Cathy Wood’s Ark Investment Management has lost nearly $50 billion in assets from stablecoin exchange-traded funds since their peak in 2021, highlighting the scale of losses this year in speculative tech stocks.
Total assets across Ark’s nine ETFs fell to $11.4 billion from $60.3 billion in February last year, according to Morningstar data. That led to sharp falls in the Ark Disruptive Innovation ETF, known for its ticker ARKK, which has lost about two-thirds of its value this year and is on track for its worst annual performance.
“Ark Innovation’s results this year have been terrible and very disappointing for investors,” says Robby Greengold, a strategist at Morningstar, which in April downgraded the ETF from “neutral” to “negative.”
The sharp decline highlights how growth investors like Wood got it wrong this year, as the US Federal Reserve and other central banks globally called for a decade-long period of cheap money with higher interest rates to combat inflation.
This has led to a sell-off in stocks of technology companies, particularly fast-growing and loss-making companies, which are seen as particularly vulnerable to rising interest rates that reduce their potential future returns. Investors swirl over the value of a stock that looks cheap compared to metrics like book value and earnings.
ARKK is the largest group of strategies that combines an ETF structure with stock picking power. Wood seeks to identify a few companies that can make huge gains by shaping the future, covering areas ranging from including space exploration and financial technology, to robotics and the genetic revolution.
ARKK’s major shares are down nearly 65 percent this year, staying at a five-year low and underperforming the high-tech Nasdaq Composite Index, which is down 32 percent in the same period.
ARKK’s losses sent assets under management down from a peak of $27.9 billion in February 2021 to $6.4 billion today, according to Morningstar. The decline in assets was driven entirely by a valuation decline in its portfolio of investments: Overall, the ETF has already raised $1.4 billion in new client money this year, Morninstar data shows, as investors bought into the dip.
“The huge driver of underperformance was stylistic in nature . . . globally, growth stocks suffered and equity value was more resilient,” Greengold said.
Greengold added that ARKK represented “the canary in the coal mine of system transformation as it began its descent in February 2021” and was the first of several high-profile growth funds, including Baillie Gifford’s Scottish Mortens and Chase Coleman’s Tiger Global, to suffer huge losses. .
Wood, 67, launched St. Petersburg, Florida-based Ark Investment Management in 2014. It’s known for its big, focused bets on “disruptive innovation” and its outside frontier predictions on everything from shares in electric carmaker Tesla to the price of bitcoin, In addition to her clever use of social media.
“Kathy Wood is very naive — as long as there’s a good narrative going along with something you’re willing to believe,” said Ramin Nakisa, a former UBS analyst who now runs Pension Kraft consultancy. “You have to wonder if they have been validated by the companies’ valuation, market share and potential profitability.”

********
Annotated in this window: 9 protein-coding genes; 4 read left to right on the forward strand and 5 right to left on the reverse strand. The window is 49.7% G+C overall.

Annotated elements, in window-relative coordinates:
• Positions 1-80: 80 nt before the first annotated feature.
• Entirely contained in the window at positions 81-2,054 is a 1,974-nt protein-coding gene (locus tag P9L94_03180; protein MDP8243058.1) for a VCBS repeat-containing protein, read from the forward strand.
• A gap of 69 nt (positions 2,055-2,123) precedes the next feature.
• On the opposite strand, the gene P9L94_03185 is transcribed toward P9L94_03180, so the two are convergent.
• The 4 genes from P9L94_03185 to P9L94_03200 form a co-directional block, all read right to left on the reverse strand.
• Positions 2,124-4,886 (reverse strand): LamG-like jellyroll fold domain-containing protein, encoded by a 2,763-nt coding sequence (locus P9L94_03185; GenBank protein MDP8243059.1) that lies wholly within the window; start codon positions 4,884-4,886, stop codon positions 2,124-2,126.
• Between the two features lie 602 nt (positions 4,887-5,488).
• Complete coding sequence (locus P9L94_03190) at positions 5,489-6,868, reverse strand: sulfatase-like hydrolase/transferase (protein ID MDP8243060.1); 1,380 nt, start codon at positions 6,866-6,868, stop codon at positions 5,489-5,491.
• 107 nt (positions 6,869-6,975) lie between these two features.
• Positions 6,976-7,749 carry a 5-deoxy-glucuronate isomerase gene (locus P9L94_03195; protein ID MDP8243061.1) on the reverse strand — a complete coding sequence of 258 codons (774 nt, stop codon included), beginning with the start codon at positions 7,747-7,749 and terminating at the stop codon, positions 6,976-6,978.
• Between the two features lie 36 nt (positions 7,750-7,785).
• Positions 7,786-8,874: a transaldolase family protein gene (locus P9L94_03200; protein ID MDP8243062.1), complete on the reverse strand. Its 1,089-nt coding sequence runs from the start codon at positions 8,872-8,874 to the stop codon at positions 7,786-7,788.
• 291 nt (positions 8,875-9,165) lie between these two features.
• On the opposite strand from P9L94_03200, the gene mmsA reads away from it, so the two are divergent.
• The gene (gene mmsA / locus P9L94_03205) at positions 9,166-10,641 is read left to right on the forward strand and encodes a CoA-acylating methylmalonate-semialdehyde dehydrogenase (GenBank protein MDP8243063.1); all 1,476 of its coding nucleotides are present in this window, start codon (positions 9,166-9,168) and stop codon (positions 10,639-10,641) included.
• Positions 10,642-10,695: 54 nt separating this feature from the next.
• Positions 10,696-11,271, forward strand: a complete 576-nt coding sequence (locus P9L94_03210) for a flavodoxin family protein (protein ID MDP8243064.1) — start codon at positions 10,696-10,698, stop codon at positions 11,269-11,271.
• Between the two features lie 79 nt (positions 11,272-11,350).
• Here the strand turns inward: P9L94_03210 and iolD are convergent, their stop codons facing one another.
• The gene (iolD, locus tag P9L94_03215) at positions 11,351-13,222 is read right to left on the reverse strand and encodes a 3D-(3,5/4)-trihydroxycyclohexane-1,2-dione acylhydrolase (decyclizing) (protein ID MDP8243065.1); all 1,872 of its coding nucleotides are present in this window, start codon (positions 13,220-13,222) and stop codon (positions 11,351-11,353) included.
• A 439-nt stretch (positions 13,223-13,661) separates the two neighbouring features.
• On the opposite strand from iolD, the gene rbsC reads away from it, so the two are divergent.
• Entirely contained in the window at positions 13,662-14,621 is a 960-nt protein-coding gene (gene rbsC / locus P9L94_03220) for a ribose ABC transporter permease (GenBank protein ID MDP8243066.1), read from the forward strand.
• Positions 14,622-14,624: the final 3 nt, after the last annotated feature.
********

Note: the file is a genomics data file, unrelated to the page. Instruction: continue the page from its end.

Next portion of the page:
ARKK is up 149 percent in 2020 as the pandemic causes investors to get excited about the technologies that power their wallets — DNA sequencing, robotics, energy storage, artificial intelligence, and blockchain. After losing 24 percent last year, the fund has continued its decline in 2022.
ARKK’s top three positions are video communications platform Zoom, a Covid-19 winner that later gave up its pandemic-era gains; Exact Sciences, a provider of molecular cancer screening and prognostic testing services; and electric car maker Tesla, whose shares have fallen more than 60 percent this year.
Wood is also a strong supporter of cryptocurrency. This year, the bitcoin price has fallen more than 60 percent to $16,800, amid the collapse of several major hedge funds, exchanges, and lenders, including Three Arrows Capital, Celsius, BlockFi, and FTX.
In an interview with Bloomberg last month, Wood reiterated her prediction that bitcoin will reach $1 million by 2030. “Sometimes you need to test the battle, you need to go through crises . . . to see the survivors.” Ark doubled down on many of its holdings, acquired more shares in cryptocurrency exchange Coinbase, and added to its holdings in Grayscale Bitcoin Trust and crypto-focused lender Silvergate Capital.
Ark declined to comment. Wood defended its approach in an investor comment earlier this month that said disruptive innovation is ineffectively valued and undervalued.
“The companies we invest in are sacrificing short-term profits to take advantage of the exponential growth and highly profitable opportunities that a number of innovation platforms create,” she said, adding that “the long-term profitability and stock performance of that-the non-profit technology companies dubbed “technology companies.” Nonprofits “will outpace those of companies that cater to existing shareholders in the short term through share buybacks and dividends, at the expense of investing in the future.”
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